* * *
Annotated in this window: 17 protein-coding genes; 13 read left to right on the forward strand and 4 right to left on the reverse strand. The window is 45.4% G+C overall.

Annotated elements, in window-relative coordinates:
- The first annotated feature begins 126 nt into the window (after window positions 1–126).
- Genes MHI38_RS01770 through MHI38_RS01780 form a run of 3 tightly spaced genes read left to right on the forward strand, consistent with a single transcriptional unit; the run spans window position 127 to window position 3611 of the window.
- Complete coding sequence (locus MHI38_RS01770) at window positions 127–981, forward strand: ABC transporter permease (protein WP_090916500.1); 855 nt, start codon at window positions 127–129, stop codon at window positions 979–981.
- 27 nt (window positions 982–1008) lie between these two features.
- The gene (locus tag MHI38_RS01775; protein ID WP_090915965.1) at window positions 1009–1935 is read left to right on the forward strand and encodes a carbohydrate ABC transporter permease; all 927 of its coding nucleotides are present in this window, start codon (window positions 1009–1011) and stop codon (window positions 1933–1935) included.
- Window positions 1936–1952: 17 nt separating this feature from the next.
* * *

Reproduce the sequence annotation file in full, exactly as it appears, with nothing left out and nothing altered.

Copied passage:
Annotated in this window: 17 protein-coding genes; 13 read left to right on the forward strand and 4 right to left on the reverse strand. The window is 45.4% G+C overall.

Annotated elements, in window-relative coordinates:
- The first annotated feature begins 126 nt into the window (after window positions 1–126).
- Genes MHI38_RS01770 through MHI38_RS01780 form a run of 3 tightly spaced genes read left to right on the forward strand, consistent with a single transcriptional unit; the run spans window position 127 to window position 3611 of the window.
- Complete coding sequence (locus MHI38_RS01770) at window positions 127–981, forward strand: ABC transporter permease (protein WP_090916500.1); 855 nt, start codon at window positions 127–129, stop codon at window positions 979–981.
- 27 nt (window positions 982–1008) lie between these two features.
- The gene (locus tag MHI38_RS01775; protein ID WP_090915965.1) at window positions 1009–1935 is read left to right on the forward strand and encodes a carbohydrate ABC transporter permease; all 927 of its coding nucleotides are present in this window, start codon (window positions 1009–1011) and stop codon (window positions 1933–1935) included.
- Window positions 1936–1952: 17 nt separating this feature from the next.